This particular Amendment and the new Schedule that goes with it are to a very large extent concerned with the future. Because of the continuing nature of the obligations of pension funds and of insurance companies, those concerned with the management of these funds must take a very long view in framing their investment policies. Generally speaking, they look to a property investment as having a life of at least 150 years. They are concerned not merely with the buildings which may be on a site or even on part of a site at the time the investment is made, but of course in the redevelopment or rebuilding of the buildings when those buildings become obsolete. It must therefore be clear that if pension funds are to continue to invest in industrial and commercial buildings, their right to renew and to replace the buildings on the land as and when the investment criteria demand it must be preserved.

Under the Bill as it stands renewal and replacement of existing buildings will fall within the definition of "relevant development". If it does, then any planning consent granted for such renewal would be suspended and the work carried out, if at all, after the Authority had acquired the land. Although the Authority would have the power and eventually the duty to acquire, the Bill as it stands, except for some of the transitional cases, provides no mechanism by which the landowner can oblige the Authority to make up its mind or, having done so, to act. Moreover, there would be no certainty that the pension fund investor successful in such a planning application would receive back an interest in the land. The Authority may undertake the renewal itself or have someone else to do it, or simply sell with consent for it to be done by the purchaser.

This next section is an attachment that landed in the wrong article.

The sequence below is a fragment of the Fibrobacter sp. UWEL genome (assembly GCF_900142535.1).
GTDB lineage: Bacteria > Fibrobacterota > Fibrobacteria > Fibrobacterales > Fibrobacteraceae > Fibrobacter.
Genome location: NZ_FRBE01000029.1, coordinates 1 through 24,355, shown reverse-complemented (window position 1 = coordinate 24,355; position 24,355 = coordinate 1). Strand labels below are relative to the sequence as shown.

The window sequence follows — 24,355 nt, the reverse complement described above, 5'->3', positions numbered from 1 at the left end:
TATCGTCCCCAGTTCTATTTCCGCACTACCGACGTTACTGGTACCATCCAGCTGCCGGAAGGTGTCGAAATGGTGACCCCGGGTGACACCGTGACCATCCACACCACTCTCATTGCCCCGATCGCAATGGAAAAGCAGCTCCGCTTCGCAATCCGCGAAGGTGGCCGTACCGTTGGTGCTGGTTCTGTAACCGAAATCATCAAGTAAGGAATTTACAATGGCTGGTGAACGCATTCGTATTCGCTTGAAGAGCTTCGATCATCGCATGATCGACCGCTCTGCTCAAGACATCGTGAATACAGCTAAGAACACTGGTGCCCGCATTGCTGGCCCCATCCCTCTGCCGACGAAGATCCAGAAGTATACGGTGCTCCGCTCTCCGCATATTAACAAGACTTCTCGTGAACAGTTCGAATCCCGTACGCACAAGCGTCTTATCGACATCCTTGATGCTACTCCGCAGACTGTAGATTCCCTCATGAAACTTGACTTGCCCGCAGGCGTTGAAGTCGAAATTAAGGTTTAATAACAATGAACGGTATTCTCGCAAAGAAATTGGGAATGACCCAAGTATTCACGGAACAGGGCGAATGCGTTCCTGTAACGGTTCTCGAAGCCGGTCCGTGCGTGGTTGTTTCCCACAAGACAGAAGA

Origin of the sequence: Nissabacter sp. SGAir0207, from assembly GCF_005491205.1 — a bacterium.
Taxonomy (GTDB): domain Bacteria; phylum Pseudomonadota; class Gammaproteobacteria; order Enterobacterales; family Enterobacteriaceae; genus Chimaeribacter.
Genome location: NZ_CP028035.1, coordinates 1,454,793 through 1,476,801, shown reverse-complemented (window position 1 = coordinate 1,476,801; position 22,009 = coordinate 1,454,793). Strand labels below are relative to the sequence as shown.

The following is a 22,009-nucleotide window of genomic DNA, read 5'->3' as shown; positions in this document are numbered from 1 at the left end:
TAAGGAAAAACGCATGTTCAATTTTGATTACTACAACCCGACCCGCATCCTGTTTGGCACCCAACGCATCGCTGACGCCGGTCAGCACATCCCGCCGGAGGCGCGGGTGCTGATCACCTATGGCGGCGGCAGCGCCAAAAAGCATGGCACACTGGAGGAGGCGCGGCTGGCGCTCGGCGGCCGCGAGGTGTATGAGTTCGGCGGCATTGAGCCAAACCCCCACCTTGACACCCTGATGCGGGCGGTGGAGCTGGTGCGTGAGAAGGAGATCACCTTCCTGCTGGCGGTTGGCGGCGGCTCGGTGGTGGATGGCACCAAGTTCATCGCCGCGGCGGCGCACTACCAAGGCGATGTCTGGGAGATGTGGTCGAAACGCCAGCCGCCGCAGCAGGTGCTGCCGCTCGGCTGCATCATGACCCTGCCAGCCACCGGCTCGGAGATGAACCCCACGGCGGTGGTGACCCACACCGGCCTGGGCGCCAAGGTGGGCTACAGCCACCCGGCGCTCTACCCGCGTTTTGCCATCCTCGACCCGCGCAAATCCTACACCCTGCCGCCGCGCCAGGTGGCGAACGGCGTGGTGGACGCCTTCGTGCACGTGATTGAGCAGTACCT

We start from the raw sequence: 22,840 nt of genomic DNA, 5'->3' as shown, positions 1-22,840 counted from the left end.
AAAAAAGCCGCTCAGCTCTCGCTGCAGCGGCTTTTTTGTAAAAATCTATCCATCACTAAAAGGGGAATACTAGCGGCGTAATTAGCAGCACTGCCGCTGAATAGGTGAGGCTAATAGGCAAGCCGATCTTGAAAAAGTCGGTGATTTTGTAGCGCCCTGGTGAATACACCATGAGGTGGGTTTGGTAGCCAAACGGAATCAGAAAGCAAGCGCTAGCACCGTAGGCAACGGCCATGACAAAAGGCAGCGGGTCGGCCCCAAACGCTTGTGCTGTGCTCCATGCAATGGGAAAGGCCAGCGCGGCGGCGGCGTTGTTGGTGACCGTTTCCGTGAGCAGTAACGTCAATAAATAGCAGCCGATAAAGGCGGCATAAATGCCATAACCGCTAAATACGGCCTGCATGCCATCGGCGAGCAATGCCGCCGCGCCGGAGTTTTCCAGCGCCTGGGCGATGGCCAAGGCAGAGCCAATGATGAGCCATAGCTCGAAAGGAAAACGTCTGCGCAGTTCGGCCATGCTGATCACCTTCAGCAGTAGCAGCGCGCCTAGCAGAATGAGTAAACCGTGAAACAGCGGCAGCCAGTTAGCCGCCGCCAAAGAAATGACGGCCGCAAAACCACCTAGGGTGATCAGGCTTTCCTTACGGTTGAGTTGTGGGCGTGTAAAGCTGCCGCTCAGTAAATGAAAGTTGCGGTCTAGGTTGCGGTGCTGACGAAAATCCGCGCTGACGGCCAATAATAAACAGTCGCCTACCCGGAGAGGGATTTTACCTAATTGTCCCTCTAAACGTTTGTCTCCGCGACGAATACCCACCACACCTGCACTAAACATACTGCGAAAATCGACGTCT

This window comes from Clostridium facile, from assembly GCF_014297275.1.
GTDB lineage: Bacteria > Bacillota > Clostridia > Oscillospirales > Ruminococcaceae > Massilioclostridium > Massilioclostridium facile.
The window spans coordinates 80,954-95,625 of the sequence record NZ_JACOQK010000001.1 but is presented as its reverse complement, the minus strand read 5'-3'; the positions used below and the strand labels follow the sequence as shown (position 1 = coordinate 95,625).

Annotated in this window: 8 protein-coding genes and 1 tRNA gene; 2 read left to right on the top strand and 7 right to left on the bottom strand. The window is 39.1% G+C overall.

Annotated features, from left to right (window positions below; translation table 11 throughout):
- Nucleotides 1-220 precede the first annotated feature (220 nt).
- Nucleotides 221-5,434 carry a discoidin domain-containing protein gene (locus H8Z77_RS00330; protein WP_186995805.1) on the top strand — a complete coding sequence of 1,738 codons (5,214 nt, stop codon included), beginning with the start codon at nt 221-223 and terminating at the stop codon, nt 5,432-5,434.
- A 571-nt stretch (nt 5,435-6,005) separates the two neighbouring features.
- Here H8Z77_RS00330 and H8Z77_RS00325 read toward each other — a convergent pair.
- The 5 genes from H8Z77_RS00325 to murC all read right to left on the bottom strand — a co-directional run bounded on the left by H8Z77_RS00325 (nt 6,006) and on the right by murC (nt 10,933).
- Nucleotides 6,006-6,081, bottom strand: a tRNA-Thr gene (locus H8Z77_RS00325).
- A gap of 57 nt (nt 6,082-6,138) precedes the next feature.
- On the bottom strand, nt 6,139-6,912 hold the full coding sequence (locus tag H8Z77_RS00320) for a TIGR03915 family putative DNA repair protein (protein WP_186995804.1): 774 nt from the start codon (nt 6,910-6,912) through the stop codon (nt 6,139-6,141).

The Government have announced over the last few weeks that there would be a new category of development to be defined. This comes as excepted development. This development is to be outside the scope of the suspension of planning permissions and indeed outside the acquisition duty. One of the types of excepted development is described in the Annex, Annex A, as: rebuilding or enlargement of a building so long as the floor space in the building as rebuilt or enlarged does not exceed by more than 10 per cent. the floor space in the building before rebuilding or enlargement". I would be the first to acknowledge that this is a concession, an important concession and one that is appreciated. It therefore seems churlish to cavil at what is already a concession and ask for more. But the reason why I question the limit of 10 per cent., is that 10 per cent., which is excepted development, in effect becomes the maximum tolerance permitted, not as it is at the moment, the minimum tolerance. Those who are knowledgeable on this subject will say that in order to replace an obsolete building with the kind of up-to-date standards that would be expected by way of fire precautions and central heating and all things of this kind, it might well be necessary to go over the 10 per cent. tolerance, and therefore of course the excepted development would not apply.